As we used to say in grade school - "Nice move, Ex-lax"


a solution is already out....its called 'don't buy apple products'. do your best to get out of the reality distortion field. you will breath easier, have more cash, and have a lot more fun.
post #128 of 164
Quote:
Originally Posted by A Grain of Salt View Post

Hodar, Apple is not denying you access to your e-books, you are denying yourself access. Apple has given you a way to view your e-books, you just choose not to use it. That's not Apple's problem, that's your problem.

So here are your choices:
1. Re-install iOS through iTunes and enjoy your books.
2. Don't re-install iOS through iTunes and don't enjoy your books.

Fundamentally, it's your choice.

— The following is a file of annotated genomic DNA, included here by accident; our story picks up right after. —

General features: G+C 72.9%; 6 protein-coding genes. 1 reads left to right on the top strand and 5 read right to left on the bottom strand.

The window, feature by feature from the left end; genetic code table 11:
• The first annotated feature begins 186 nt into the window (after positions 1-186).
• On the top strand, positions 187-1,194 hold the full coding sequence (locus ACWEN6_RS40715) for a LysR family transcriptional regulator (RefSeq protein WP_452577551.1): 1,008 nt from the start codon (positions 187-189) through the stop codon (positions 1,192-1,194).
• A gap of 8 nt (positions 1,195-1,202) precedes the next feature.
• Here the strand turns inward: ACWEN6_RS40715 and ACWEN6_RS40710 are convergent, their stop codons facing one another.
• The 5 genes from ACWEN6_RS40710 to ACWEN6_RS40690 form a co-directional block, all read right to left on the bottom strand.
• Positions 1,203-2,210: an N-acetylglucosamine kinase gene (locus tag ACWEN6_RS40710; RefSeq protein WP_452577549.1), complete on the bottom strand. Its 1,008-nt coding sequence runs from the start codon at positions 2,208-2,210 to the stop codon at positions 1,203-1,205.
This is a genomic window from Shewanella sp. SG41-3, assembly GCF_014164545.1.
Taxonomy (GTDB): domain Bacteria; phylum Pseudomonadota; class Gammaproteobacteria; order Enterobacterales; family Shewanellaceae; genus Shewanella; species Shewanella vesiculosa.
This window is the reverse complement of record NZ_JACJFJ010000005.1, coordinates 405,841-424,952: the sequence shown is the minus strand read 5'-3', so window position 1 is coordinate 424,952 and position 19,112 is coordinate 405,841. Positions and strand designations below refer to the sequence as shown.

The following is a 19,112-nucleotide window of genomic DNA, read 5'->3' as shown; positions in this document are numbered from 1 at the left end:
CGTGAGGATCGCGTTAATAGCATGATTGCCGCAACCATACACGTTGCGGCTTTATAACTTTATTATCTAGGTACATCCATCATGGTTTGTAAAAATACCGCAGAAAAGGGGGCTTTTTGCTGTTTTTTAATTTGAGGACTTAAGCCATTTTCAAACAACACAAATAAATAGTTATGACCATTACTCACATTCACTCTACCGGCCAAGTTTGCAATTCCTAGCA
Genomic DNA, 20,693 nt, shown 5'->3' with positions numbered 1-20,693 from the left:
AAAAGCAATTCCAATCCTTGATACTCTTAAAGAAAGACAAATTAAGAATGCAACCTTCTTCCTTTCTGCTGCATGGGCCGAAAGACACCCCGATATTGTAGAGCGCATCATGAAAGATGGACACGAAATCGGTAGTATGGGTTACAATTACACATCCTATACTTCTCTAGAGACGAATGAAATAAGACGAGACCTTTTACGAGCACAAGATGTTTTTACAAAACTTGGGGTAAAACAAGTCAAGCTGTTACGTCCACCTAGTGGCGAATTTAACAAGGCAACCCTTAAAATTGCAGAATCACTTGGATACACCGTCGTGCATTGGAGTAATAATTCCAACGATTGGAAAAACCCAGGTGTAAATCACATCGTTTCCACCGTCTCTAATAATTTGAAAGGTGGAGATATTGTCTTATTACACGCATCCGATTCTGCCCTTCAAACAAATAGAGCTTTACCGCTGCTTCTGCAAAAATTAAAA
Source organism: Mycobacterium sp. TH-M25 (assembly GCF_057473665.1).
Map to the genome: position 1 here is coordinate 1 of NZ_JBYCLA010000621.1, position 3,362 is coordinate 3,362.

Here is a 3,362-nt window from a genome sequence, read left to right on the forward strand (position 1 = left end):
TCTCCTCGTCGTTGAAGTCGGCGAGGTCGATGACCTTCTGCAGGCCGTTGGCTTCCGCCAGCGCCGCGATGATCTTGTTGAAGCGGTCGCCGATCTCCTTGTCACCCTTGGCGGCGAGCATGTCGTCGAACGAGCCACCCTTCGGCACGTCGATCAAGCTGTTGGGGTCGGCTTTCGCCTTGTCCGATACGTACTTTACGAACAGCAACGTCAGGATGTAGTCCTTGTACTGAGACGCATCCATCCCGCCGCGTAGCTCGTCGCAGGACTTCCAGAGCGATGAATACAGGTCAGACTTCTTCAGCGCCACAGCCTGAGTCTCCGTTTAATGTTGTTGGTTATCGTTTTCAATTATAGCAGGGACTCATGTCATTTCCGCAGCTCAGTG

hey kim jong il! when did you move south and start barking orders?
post #129 of 164
Quote:
Originally Posted by yensid98 View Post

Yes they are. Jailbreakers have forfeited rights to their app store purchases because they have broken the contract. Apple is under NO legal obligation to support jailbroken devices or the legitimately purchased apps on them. End of story.

apple will be sued over this one. and lose.
post #130 of 164
Quote:
Originally Posted by screamingfist View Post

apple will be sued over this one. and lose.

Nope. And nope.

For several, unrelated reasons.

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Originally Posted by asdasd

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post #131 of 164
Quote:
Originally Posted by Tallest Skil View Post

Enjoy not being able to buy books in the future.